The City of Toronto is still waiting for provincial money, but has the support of Health Canada for new supervised injection sites.
Despite having developed and approved the Overdose Action Plan to tackle the deepening opioid crisis in Toronto back in March, the City of Toronto has taken steps to now fund the plan, as delays from the province have forced the City to “triage.”
“The good news is that it’s being implemented right now,” said Councillor Joe Cressy (Ward 20, Trinity-Spadina). At its last session, Council passed a motion to immediately fund the Overdose Action Plan through the rest of 2017—at a cost to the City of about $44,000, when cost-sharing is factored in—while the City awaits money from the province.
The City had previously requested funding to the tune of nearly $375,000 from the province, but was told by Eileen de Villa, medical officer of health, at a Board of Health meeting that the City “should not expect those funds imminently.”
The province, says Cressy, is dealing with a high volume of requests for funding, and are working to set up a framework through which to process those requests. This, however, does little to stem the tide of overdose deaths.
“Any delay risks the loss of further lives,” says Cressy.
The funding could not come soon enough, as newly released statistics from the Ontario coroner’s office show. The number of opioid-related deaths in Toronto rose by nearly 25 per cent from the first six months of 2015 compared to the first six months of 2016.
Emergency room visit statistics paint a similarly alarming picture, as the total number of visits from June through September 2016 (the most recent stats available) show a 37 per cent increase over the same period in 2015:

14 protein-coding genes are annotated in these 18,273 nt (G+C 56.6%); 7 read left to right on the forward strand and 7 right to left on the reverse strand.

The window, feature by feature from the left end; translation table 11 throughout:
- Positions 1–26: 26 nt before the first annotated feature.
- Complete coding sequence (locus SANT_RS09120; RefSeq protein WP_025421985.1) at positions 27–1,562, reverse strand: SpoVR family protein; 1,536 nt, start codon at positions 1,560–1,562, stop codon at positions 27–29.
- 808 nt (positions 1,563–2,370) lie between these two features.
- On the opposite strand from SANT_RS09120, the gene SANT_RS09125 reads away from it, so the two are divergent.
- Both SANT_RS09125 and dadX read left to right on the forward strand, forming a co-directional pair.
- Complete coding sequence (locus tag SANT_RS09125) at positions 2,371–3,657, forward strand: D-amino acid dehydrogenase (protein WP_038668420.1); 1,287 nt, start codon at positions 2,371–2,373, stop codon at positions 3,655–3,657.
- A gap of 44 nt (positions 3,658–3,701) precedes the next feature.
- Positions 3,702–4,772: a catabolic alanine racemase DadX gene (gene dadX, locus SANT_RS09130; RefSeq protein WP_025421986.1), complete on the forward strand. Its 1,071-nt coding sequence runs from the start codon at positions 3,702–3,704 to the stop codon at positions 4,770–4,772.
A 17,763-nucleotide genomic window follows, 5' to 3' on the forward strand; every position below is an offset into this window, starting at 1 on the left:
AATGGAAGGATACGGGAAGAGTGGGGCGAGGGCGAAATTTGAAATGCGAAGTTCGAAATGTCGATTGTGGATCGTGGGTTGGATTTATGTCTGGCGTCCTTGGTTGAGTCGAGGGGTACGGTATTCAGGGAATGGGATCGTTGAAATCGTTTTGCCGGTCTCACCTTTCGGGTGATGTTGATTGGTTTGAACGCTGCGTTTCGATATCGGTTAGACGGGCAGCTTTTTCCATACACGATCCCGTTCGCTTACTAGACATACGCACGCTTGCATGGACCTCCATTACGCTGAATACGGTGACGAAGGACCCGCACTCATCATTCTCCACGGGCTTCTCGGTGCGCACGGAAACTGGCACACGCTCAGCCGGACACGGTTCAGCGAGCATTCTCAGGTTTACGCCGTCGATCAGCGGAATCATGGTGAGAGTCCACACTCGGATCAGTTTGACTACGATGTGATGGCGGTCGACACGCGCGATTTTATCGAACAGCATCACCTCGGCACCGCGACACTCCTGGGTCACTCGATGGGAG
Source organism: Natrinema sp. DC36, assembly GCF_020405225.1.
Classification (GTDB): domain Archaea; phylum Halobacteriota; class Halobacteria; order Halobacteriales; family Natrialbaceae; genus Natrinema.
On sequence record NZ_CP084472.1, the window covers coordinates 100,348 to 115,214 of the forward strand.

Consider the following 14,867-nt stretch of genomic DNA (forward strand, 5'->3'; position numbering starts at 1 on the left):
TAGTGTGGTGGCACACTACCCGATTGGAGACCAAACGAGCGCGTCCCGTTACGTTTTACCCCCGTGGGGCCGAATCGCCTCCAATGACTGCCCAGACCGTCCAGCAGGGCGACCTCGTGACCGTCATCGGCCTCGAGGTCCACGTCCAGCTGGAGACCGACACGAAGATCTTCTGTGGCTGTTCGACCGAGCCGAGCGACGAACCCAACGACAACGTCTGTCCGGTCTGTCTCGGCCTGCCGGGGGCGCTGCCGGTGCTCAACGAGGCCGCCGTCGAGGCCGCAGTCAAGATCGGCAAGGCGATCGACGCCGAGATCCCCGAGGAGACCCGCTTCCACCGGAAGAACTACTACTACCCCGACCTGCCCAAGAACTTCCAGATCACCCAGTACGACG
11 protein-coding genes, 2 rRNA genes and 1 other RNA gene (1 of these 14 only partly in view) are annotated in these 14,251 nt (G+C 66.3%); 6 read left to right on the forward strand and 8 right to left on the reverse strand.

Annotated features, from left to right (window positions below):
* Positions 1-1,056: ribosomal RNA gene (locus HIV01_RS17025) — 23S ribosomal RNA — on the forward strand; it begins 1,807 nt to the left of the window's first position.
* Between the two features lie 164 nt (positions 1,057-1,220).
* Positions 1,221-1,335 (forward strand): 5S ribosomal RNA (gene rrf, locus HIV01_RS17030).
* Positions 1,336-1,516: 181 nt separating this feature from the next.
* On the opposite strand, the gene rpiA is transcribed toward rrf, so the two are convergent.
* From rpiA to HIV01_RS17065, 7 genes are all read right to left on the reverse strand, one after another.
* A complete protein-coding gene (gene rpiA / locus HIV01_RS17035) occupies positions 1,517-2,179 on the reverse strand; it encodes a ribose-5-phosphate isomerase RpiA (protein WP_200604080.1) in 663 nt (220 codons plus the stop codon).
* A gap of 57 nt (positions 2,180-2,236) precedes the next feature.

“People do not understand the severity of the crisis,” says Cressy. Recent federal legislation meant to streamline the application process for safe injection sites will help, he says, but “we needed them yesterday.” That legislation became law in May.
The Health Canada announced today that it has authorized three supervised injection sites in Toronto: the South Riverdale Community Health Centre, The Works, and the Queen West Central Toronto Community Health Centre. Those sites all have City approval and confirmed provincial funding, and are expected to open before the end of the year.
Those supervised injection sites are a good start, but funding for the OAP will allow the City to do more to tackle the crisis. The funding will allow the City to create three positions to operate the program: a full-time epidemiologist, who will help create real-time data; a position to increase overdose response training across City agencies; and a policy position to help guide further responses to the overdose crisis.
The decision to essentially self-fund the OAP illustrates the difficulty of a multi-pronged approach that incorporates all three levels of government; inaction at just one of the levels can have the effect of grinding the response to a halt. Safe injection sites, for instance, require city approval, provincial funding, and federal exemptions—a process which can slow the response time.
At a Board of Health meeting in May, Councillor Mike Layton (Ward 19, Trinity-Spadina) called on the municipal government to pick up the province’s slack. “In the absence of provincial action on this, it’s incumbent on the next level of government to take up the call,” he said.
For Cressy, this is a simple moral issue. “It is outrageous,” he said at a Board of Health meeting. “In a city where we know we can prevent these deaths, there is no moral reason to delay.”